15. Will says:

    Make a portable backstop (runners, or wheels for no snow), and position it for shots from the window. Might have to move it around a couple times to get a proper location (mark or measure for future use).
    Airgun or maybe .22 CB ammo or similar. Or get creative: miniature trebuchet in the back yard with sandbag or billiard ball?

  16. Maybe I ought to post my own squirrel in the attic story. Needless to say, when you trap one at 5 in the morning on a day you need to leave for work, the thoughts of squirrel and dumplings go right out the door.

    I’ve got no illusions about what happened to him. This yearling squirrel was moved more than 20 miles away from his territory and food cache in the early spring at least a month before everything starts budding. He was toast. But option-A was drowning him in the bathtub, and that would have meant a mess to clean up when I got home.

    I understand in the really old days they use to wait until they could get the squirrel between the rifle and a stout tree. This let them pry the bullet out with a patch knife and remelt it.

    • perlhaqr says:

      I understand in the really old days they use to wait until they could get the squirrel between the rifle and a stout tree. This let them pry the bullet out with a patch knife and remelt it.

      I’ve been told that was one of my Grammaw’s grandmother’s tricks as a little girl. Grammaw said, so it’s true.

  17. Anonymous says:

    Nope, you wait till the fat bastard is ON the stump, and shoot the stump bark itself right next to his noggin; the bark flies up stunning him long enough to run out and whack him, thereby avoiding damaging the meat or busting open the nasty innards.

    It’s called “barkin'” the squirrel…at least that’s the way my daddy told the story, and he always stuck to it. He said he and his brothers each got one .22 cartridge per day, and if they came home from their middle Tennessee woodlot empty-handed, they didn’t eat that day (mid-30’s and the depth of depression).

    He cooked it up in a dee-licious squirrel pie (kinda like a pot pie); I don’t know about the rest of it, but that part was confirmed by me quite a few times. Thinking back on that makes me want to dig out my old rifle and check out the pine trees in the yard…might piss off some old farts on the golf course out back though.

  18. Gerry N. says:

    perlhaqr,

    I said my #4 was the gun of choice using a .310″ round ball and a miniscule charge of powder. I chose it because it is subsonic and for all practical purposes silent yet has power enough to take a tree rat with one shot. I then stated that a .22 was far too loud. Those aren’t the only reasons, one must take into account the seriously elevated fun factor involved in taking edible game in mid city using a full battle rifle.

    Don’t HAVE to, WANT to. There’s a difference. I could equally have chosen my .30-40 Krag Carbine or my tip-up H&R Topper .30-30, they are excellent with cat sneeze loads as well. And I still have the crossbow I made in High School Metal Shop in ’61. It’s a bit dusty, but still lethal.

    A squirrel that yields two generous servings is plenty for two, considering the mashed potatoes ‘n gravy, steamed carrots, creamed corn and a plate of fresh baking powder biscuits go along with it. Then there’s dessert….m-mmm, dessert….can’t forget dessert.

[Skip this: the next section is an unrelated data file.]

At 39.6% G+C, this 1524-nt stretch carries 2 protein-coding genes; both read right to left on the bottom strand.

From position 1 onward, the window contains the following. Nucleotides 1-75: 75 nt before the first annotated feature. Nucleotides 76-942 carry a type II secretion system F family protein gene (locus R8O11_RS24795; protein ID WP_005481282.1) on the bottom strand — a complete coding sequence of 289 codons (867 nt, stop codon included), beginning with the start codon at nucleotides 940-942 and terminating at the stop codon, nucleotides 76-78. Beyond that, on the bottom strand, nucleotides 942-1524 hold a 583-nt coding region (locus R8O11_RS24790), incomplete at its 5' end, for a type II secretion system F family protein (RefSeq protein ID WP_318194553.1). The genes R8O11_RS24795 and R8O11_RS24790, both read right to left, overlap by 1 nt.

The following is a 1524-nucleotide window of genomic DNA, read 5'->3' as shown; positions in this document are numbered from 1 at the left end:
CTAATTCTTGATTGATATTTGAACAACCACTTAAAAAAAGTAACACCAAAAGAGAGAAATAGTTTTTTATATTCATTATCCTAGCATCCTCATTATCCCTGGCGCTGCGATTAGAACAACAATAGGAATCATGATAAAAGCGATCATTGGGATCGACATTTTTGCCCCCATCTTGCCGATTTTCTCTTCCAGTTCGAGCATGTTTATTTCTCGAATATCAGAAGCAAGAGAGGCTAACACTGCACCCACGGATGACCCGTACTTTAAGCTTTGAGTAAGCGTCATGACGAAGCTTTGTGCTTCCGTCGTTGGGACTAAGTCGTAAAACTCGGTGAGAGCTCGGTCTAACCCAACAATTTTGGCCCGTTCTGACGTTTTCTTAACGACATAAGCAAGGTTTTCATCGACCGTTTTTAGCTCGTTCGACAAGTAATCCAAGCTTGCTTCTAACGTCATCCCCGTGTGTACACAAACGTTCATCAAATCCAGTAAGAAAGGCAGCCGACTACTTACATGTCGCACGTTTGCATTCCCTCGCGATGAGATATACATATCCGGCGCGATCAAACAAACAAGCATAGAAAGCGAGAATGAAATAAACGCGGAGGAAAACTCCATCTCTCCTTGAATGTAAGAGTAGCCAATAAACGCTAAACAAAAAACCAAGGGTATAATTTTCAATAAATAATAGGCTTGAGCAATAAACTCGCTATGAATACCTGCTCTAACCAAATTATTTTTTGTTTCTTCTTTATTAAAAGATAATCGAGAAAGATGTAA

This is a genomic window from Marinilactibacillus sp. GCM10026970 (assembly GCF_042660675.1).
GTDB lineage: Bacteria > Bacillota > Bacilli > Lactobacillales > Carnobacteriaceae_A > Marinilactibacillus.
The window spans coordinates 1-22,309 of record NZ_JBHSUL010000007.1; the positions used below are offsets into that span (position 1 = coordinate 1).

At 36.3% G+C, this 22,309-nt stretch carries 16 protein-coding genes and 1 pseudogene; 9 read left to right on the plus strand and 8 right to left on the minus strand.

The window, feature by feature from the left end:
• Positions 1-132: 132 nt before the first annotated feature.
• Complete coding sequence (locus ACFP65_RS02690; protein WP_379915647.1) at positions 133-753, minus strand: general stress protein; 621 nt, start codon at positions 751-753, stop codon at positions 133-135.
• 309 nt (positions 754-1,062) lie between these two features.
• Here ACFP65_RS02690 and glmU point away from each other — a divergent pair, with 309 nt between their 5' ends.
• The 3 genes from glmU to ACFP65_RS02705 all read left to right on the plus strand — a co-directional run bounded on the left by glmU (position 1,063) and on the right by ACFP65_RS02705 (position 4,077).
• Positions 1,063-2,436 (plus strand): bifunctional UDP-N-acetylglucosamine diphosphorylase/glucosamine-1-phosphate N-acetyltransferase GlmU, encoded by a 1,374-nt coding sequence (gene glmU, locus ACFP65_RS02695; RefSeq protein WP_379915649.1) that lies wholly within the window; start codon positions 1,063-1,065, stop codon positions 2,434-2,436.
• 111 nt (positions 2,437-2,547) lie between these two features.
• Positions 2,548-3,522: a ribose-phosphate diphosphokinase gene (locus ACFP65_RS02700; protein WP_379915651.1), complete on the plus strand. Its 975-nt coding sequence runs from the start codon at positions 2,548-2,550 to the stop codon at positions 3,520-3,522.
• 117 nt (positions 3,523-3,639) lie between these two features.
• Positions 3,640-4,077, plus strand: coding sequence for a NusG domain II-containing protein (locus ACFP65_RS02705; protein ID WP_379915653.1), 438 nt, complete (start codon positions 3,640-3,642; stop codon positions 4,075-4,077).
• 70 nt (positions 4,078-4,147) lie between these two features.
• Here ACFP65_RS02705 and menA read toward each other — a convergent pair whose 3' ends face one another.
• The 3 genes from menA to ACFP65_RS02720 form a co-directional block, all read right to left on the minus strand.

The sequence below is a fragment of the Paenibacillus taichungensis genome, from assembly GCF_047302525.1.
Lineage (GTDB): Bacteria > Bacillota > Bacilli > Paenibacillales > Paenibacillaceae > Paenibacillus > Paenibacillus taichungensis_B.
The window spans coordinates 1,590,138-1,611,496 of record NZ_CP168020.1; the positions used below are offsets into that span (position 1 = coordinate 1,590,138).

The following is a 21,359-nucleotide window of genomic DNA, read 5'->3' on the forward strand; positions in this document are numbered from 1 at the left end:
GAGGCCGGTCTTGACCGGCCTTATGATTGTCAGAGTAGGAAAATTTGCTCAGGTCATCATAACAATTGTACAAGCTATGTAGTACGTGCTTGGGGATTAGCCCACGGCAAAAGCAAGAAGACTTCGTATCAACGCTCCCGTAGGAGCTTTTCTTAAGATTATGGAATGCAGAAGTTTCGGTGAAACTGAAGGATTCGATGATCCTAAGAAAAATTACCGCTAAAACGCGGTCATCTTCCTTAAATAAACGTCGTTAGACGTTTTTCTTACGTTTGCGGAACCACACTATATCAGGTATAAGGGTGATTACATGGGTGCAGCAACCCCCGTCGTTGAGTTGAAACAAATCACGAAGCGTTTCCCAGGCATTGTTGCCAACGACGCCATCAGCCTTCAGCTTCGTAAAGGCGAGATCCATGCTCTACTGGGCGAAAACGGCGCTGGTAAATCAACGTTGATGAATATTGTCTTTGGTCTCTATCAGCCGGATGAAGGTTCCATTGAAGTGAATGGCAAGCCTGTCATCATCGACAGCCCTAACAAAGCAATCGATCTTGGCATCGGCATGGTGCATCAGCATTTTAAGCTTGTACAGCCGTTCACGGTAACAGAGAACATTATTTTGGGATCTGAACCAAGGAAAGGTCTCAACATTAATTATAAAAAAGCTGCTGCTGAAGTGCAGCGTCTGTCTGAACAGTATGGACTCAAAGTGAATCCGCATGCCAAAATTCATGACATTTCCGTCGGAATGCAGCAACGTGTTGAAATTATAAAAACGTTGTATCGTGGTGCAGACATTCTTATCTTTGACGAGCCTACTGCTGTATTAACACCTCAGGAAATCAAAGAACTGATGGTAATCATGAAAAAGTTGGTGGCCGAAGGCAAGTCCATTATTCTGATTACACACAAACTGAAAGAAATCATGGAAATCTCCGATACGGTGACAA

Gerry N.

  19. Antibubba says:

    What I see, sir, is the perfect setting for a Red Ryder BB Gun. Just watch out for icicles!

  20. Kevin says:

    Open door, let loose the Jak, the Jack Ruskell Terrorist of War.
    That is how it is done!
    If you have ever played Dawn of War and heard “Death from above” and below and elsewhere, thats Jak.
    Dumb Squirrels do not realize how fast this Terrorist can climb and how high he can jump!
    Especially when you are a mutated Jack Ruskell Terrorist that is twice as big and inhumanely(or is that indogly?) faster then a normal Terrorist?
    Squirrels are but warmups for the Crows he really hates!

  21. thebastidge says:

    How are rats with feathers more desirable than rats with fluffy tails?

  22. bob r says:

    We have 5 Filbert trees. We also have squirrels beyond count. Equals: Bob doesn’t get any Filberts.

    I’d happily shoot the suckers just for fun, never mind eating them and being able to get a few nuts. The wife informs me it is decidedly not in my best interest — seems she likes the little beggars. Go figure.

  23. Kevin says:

    No idea. It is a Jack Ruskel. But if he has a choice he always goes after the crows.
    He drives me nutz, but don’t even try to touch my youngest, they be best buddies.
    Thats his only saving grace!

  24. CapitalGGeek says:

    You need one of the ‘Droll Yankee’ birdfeeders. I’m sure you could figure out some way to bump the power.

    Video at http://www.youtube.com/watch?v=JbBxlGuEs9k

  25. ASM826 says:

    Rats with fuzzy tails. I swear, if they had the regular rat tail, they would be extinct. The women of the world would have demanded it.

    A decent quality air rifle makes it sporting, buy some pointed hunting pellets and go for head shots.

    If you are unsure of what is behind your target, relocate the feeding site to a different side of the house, facing the woods, perhaps. Dried corn in a squirrel feeder set up in front of a wood pile would make a good bait and berm for some air rifle hunting.

  26. JKosprey says:

    I say get a falconers license. I’ve hunted lots of squirrels, but none so satisfying as when your own trained bird of death swoops down to take them out!